A new article being published early online in Annals of Internal Medicine describes the diagnosis and treatment protocol established in a Roanoke, Va. hospital to care for dozens of patients presenting with suspected fungal meningitis related to contaminated epidural spinal injections. This unprecedented surge of patients seeking care for a rare central nervous system (CNS) infection required physicians to react quickly with little data to guide treatment decisions. The authors suggest that the data collected from these cases may fill information gaps and inform current and future therapy for fungal meningitis patients.
Since early October, nearly 400 people nationwide have been diagnosed with fungal meningitis linked to contaminated injectable preservative-free methylprednisolone acetate used for epidural steroid injections and more than 14,000 people have been exposed. Currently, there are no clear recommendations for treatment. The Carilion Clinic in Roanoke saw half the fungal meningitis cases reported from Virginia and documented the clinical course.
The hospital established a hotline for patients concerned about infection. One-hundred-sixty-four patients presented to the emergency room and 133 met their exposure criteria for fungal meningitis due to the contaminated epidural steroid injections. After screening using lumbar punctures, 25 patients were diagnosed with fungal meningitis and were managed by Infectious Diseases services, which continually sent data on these patients to the Virginia Department of Health. An additional two patients presented to the hospital moribund following stroke, died, and were diagnosed with fungal meningitis retrospectively.
All patients were treated with IV voriconazole at a dosage of 6 mg/kg every 12 hours and continued on this treatment, unless switched to IV amphotericin-B (if symptoms or side-effects warranted). Patients remained hospitalized until oral voriconazole was available for home therapy, and continue to be seen weekly in a pop-up "fungal meningitis clinic" within the Infectious Disease outpatient clinic.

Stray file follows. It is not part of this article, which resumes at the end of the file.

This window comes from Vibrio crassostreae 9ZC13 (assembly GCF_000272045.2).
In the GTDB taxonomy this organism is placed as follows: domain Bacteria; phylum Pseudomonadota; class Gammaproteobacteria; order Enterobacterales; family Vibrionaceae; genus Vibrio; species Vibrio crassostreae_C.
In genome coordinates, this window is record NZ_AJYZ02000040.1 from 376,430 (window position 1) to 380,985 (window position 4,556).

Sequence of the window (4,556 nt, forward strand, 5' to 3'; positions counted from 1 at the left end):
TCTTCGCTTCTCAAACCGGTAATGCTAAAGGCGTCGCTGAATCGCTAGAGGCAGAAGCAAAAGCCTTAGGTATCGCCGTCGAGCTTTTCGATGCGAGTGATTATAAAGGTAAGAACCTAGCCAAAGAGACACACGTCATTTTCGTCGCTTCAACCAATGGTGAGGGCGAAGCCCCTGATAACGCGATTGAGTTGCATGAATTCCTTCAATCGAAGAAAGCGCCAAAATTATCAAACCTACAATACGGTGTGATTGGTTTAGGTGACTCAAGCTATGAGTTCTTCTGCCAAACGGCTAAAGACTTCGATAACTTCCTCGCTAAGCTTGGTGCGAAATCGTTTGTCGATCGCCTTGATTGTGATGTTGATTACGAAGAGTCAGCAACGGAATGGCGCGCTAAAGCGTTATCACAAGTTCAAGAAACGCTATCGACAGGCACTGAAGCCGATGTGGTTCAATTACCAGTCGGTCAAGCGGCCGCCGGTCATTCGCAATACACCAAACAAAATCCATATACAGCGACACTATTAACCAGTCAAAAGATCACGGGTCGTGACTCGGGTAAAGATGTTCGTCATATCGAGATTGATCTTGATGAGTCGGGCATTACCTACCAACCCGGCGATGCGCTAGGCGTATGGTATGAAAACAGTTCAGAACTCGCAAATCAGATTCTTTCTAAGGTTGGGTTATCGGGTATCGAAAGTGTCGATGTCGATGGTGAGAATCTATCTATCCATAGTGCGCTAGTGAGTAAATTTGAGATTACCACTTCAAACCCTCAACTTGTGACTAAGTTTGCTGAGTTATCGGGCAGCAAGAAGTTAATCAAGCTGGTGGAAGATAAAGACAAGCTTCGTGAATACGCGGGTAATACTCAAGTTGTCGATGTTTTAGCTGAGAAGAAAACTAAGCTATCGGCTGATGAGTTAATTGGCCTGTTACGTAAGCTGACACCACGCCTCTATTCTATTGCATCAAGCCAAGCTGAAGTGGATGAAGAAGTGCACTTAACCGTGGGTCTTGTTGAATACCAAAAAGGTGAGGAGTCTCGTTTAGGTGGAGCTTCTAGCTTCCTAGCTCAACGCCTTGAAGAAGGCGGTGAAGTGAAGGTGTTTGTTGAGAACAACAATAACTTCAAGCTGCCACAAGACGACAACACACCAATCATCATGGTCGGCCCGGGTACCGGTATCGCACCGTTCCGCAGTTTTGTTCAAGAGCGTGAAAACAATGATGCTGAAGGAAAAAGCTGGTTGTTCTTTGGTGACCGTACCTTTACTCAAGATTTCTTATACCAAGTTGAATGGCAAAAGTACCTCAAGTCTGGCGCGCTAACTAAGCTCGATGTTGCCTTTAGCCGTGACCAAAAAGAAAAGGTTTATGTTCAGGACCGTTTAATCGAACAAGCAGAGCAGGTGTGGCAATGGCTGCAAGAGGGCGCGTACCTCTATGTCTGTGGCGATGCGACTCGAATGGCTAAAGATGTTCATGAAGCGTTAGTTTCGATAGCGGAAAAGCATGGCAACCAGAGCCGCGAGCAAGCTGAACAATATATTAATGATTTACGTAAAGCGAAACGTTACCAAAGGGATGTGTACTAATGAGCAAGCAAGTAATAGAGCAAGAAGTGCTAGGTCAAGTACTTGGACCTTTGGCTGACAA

Roanoke clinicians still have questions about the nature and course of this infection. There were two patients who had symptoms of infection, but had an initial negative screening result at lumbar puncture. They returned later with meningitis, suggesting that patients will need to be followed for an undetermined duration of time. Two other patients presented with stroke and quickly died, while three other patients developed stroke during treatment, leading researchers to suspect that Exserohilum is angio-invasive. Finally, the high number of patients complaining of "word searching" suggests that long-term neurological consequences should be a concern.
The authors of an accompanying commentary acknowledge the risks associated with diagnosis and treatment of this rare CNS infection. The authors note some of the pressing questions physicians face when patients present with exposure or suspected infection. With limited knowledge of this infection, clinicians must rely on quickly evolving practice recommendations being established by the CDC and others gaining first-hand experience with this outbreak. The CDC has convened a committee of "Clinical Mycology Expert Consultants" that will consult on these cases. In the meantime, they will continue to capture data to inform recommendations.
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